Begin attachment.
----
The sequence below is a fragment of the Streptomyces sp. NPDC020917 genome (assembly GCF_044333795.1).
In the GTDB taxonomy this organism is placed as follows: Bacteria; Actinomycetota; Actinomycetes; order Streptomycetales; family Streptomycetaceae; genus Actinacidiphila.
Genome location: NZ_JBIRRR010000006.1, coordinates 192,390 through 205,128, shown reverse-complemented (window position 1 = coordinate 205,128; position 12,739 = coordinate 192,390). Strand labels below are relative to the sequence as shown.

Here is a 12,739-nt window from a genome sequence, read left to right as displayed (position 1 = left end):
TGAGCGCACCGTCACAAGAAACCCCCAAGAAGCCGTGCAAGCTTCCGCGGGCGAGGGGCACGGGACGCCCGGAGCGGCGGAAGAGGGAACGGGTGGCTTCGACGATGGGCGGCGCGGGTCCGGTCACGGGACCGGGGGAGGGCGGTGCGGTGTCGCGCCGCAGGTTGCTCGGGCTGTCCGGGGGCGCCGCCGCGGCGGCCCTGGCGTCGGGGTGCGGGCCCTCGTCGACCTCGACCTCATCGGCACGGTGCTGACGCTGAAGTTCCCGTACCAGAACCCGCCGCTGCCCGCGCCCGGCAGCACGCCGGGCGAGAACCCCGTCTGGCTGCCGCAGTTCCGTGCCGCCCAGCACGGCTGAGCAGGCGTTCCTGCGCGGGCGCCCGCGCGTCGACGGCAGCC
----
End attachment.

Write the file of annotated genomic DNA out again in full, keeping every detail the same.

The sequence below is a fragment of the Streptomyces sp. NPDC020917 genome (assembly GCF_044333795.1).
In the GTDB taxonomy this organism is placed as follows: Bacteria; Actinomycetota; Actinomycetes; order Streptomycetales; family Streptomycetaceae; genus Actinacidiphila.
Genome location: NZ_JBIRRR010000006.1, coordinates 192,390 through 205,128, shown reverse-complemented (window position 1 = coordinate 205,128; position 12,739 = coordinate 192,390). Strand labels below are relative to the sequence as shown.

Here is a 12,739-nt window from a genome sequence, read left to right as displayed (position 1 = left end):
TGAGCGCACCGTCACAAGAAACCCCCAAGAAGCCGTGCAAGCTTCCGCGGGCGAGGGGCACGGGACGCCCGGAGCGGCGGAAGAGGGAACGGGTGGCTTCGACGATGGGCGGCGCGGGTCCGGTCACGGGACCGGGGGAGGGCGGTGCGGTGTCGCGCCGCAGGTTGCTCGGGCTGTCCGGGGGCGCCGCCGCGGCGGCCCTGGCGTCGGGGTGCGGGCCCTCGTCGACCTCGACCTCATCGGCACGGTGCTGACGCTGAAGTTCCCGTACCAGAACCCGCCGCTGCCCGCGCCCGGCAGCACGCCGGGCGAGAACCCCGTCTGGCTGCCGCAGTTCCGTGCCGCCCAGCACGGCTGAGCAGGCGTTCCTGCGCGGGCGCCCGCGCGTCGACGGCAGCC